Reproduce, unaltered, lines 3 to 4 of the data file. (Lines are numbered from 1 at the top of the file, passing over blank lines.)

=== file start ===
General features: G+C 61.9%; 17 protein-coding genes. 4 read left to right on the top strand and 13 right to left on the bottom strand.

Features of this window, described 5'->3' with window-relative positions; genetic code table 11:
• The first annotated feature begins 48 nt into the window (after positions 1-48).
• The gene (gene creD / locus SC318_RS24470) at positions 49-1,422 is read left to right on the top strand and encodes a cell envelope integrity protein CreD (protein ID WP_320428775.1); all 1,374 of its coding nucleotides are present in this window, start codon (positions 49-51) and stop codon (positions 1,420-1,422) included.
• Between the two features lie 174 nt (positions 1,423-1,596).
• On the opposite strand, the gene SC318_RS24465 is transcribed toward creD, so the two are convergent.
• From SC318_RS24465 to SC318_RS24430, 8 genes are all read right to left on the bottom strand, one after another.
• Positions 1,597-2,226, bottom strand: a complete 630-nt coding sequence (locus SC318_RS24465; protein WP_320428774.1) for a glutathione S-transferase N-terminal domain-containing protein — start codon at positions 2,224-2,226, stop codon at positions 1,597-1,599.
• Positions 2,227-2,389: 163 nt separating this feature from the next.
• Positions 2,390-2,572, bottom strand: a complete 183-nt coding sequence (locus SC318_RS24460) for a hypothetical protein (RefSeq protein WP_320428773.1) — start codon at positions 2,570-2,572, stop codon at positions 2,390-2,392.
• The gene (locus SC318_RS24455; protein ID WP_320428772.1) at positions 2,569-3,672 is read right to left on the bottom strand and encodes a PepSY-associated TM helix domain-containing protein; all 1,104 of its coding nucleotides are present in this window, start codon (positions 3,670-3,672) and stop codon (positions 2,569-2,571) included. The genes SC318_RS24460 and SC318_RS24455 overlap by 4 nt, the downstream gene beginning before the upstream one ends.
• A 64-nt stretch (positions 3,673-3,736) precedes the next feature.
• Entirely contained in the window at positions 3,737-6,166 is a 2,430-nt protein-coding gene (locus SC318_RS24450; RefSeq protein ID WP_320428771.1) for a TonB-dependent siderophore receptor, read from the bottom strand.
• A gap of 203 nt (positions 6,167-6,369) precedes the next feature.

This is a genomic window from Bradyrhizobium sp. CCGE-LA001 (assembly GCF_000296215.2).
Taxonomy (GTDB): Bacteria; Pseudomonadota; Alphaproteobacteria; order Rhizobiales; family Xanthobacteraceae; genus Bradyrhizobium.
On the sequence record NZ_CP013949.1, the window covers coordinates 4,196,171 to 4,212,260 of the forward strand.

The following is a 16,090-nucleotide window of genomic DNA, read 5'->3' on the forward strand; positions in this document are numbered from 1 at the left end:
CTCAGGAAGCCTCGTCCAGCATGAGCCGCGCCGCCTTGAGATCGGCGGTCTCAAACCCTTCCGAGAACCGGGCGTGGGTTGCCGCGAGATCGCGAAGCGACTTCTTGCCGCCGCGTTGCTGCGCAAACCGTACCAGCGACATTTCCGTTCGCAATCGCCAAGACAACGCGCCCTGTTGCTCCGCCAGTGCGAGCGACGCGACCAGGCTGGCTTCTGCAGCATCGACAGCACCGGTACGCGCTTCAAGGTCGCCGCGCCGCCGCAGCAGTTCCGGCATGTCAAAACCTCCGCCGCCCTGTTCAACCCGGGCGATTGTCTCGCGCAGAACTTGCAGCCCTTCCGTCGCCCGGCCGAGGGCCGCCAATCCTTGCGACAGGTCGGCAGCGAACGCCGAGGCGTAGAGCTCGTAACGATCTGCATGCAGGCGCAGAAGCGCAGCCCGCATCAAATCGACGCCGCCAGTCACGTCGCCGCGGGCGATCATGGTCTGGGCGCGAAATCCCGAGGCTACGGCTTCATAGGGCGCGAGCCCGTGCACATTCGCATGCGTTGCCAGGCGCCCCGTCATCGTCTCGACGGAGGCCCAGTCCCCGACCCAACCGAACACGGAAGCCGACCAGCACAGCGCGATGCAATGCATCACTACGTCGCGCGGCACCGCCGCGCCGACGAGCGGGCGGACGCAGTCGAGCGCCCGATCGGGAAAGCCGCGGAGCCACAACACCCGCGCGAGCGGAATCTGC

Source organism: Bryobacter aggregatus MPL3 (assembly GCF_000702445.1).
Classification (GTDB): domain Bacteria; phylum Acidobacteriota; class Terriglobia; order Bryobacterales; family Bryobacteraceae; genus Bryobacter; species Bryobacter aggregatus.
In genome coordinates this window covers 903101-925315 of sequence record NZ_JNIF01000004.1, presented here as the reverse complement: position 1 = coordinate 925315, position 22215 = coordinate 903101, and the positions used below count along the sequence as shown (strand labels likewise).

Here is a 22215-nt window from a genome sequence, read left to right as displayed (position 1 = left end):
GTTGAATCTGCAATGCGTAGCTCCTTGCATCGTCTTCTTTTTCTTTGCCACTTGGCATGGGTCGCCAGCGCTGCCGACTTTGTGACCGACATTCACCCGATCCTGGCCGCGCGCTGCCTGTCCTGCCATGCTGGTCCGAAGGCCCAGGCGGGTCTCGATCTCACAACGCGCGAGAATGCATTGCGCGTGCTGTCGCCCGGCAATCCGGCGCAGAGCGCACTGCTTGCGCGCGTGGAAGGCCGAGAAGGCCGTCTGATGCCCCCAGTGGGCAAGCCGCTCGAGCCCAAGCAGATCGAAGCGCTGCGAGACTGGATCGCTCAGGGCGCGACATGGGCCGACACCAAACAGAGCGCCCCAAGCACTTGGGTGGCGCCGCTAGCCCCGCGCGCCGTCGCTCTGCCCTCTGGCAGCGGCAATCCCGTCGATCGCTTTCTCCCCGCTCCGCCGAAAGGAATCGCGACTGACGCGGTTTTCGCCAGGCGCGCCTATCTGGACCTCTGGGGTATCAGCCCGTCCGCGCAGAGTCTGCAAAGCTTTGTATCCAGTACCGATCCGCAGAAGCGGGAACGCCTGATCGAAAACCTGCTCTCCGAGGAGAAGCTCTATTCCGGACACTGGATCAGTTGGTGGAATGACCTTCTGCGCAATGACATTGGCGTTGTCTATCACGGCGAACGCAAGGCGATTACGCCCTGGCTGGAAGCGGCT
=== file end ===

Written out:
• The first annotated feature begins 48 nt into the window (after positions 1-48).
• The gene (gene creD / locus SC318_RS24470) at positions 49-1,422 is read left to right on the top strand and encodes a cell envelope integrity protein CreD (protein ID WP_320428775.1); all 1,374 of its coding nucleotides are present in this window, start codon (positions 49-51) and stop codon (positions 1,420-1,422) included.